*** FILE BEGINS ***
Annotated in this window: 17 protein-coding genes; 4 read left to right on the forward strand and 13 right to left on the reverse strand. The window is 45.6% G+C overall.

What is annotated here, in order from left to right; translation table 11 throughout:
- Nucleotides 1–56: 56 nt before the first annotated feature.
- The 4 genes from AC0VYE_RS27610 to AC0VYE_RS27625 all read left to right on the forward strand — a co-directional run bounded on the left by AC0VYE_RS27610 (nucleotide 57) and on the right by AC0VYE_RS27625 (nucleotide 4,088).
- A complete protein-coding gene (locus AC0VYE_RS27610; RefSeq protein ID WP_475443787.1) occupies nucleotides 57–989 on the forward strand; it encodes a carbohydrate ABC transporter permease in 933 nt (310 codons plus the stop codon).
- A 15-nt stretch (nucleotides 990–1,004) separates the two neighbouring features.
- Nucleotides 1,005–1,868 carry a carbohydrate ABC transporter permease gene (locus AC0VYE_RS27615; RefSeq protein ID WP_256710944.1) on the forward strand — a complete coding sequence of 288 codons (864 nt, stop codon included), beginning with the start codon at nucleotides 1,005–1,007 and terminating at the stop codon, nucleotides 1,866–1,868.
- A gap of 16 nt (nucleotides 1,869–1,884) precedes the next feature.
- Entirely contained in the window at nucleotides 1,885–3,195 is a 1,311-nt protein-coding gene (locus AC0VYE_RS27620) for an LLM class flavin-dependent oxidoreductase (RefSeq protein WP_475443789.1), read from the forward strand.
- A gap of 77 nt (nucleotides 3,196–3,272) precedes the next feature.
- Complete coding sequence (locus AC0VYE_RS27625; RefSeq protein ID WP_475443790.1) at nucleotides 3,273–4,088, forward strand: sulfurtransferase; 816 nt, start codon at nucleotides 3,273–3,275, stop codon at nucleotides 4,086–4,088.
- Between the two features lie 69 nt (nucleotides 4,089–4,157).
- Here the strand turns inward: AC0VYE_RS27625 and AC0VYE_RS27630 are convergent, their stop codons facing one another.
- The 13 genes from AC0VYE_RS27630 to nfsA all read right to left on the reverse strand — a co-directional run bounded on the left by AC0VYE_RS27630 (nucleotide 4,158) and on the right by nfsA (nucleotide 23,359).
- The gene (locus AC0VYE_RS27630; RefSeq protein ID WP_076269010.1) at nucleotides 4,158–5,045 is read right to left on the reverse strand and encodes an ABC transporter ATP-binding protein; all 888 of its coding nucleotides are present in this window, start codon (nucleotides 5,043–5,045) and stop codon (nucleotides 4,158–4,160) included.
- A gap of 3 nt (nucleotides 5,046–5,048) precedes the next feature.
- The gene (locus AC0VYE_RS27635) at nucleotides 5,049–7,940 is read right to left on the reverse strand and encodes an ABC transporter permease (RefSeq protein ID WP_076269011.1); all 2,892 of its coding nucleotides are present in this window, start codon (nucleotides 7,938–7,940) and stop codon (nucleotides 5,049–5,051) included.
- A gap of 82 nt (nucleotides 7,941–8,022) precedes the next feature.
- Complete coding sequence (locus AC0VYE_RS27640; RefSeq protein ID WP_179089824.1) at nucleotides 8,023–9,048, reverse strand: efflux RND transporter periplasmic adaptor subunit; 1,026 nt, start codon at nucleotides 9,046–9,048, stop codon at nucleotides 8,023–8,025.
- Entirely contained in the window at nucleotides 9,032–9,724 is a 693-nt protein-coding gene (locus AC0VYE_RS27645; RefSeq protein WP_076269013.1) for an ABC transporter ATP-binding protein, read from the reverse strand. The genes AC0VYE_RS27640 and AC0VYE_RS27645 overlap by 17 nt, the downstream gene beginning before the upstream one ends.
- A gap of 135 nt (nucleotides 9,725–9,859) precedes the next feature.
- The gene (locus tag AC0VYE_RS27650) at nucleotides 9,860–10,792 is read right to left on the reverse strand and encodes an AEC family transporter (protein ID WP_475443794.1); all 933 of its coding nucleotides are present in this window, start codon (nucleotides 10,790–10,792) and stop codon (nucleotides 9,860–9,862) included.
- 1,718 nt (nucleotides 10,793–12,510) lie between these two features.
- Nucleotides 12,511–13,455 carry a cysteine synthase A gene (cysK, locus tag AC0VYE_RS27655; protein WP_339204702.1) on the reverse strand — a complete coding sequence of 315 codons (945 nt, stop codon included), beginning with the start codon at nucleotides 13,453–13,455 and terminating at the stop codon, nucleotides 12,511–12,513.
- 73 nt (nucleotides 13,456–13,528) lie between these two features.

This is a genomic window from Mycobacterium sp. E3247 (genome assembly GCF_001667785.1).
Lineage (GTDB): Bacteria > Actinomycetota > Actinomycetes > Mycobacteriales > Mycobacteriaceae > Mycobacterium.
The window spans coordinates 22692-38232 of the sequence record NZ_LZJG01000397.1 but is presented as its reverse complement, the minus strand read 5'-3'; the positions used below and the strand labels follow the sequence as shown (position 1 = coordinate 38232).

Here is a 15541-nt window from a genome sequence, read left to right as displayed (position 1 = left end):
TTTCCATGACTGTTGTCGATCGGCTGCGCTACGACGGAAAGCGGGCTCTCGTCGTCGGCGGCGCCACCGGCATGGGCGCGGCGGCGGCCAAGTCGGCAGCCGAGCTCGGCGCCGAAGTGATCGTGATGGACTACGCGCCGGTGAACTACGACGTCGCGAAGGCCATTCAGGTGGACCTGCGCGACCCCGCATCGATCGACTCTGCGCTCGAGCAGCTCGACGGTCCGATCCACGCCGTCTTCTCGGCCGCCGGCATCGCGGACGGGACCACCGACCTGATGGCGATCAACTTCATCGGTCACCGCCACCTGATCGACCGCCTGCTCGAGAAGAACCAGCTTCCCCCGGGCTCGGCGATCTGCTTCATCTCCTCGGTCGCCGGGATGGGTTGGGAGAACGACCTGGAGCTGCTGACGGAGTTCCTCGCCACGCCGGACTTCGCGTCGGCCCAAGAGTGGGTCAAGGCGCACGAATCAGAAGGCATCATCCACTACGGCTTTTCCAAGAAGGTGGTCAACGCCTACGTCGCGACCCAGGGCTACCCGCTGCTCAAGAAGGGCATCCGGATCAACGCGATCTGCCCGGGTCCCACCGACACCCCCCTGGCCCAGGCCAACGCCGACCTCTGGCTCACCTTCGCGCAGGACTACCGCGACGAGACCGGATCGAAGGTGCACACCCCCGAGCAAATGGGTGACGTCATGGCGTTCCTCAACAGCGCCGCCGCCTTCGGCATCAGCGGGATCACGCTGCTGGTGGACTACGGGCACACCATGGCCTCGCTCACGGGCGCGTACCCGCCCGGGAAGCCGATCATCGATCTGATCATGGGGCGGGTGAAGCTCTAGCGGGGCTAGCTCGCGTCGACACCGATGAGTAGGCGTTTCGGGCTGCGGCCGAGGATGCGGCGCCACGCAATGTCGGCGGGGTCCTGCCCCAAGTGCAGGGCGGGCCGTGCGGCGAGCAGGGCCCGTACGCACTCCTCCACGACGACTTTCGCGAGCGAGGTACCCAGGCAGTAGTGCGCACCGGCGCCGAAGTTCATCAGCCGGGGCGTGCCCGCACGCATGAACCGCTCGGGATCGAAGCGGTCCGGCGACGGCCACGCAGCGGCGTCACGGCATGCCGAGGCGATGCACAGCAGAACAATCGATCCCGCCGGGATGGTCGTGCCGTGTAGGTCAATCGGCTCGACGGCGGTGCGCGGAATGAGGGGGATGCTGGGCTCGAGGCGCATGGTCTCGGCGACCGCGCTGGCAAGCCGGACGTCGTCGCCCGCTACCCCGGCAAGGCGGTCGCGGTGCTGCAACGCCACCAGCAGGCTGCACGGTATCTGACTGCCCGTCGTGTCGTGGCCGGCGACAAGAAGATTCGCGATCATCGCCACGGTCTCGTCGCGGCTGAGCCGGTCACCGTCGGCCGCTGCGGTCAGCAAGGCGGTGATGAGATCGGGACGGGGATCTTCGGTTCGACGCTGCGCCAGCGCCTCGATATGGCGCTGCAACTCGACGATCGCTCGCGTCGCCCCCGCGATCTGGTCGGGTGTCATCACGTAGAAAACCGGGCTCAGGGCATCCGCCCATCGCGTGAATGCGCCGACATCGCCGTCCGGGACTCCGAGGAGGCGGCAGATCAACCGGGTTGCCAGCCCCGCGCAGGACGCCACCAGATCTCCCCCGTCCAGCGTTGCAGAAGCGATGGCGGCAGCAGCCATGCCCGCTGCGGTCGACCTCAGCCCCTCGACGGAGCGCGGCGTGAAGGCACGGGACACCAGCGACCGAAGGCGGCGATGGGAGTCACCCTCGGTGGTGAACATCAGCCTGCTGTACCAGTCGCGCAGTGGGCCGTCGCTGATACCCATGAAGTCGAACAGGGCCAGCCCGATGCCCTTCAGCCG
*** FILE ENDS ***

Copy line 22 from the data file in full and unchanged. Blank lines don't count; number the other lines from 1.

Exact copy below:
- The gene (locus tag AC0VYE_RS27650) at nucleotides 9,860–10,792 is read right to left on the reverse strand and encodes an AEC family transporter (protein ID WP_475443794.1); all 933 of its coding nucleotides are present in this window, start codon (nucleotides 10,790–10,792) and stop codon (nucleotides 9,860–9,862) included.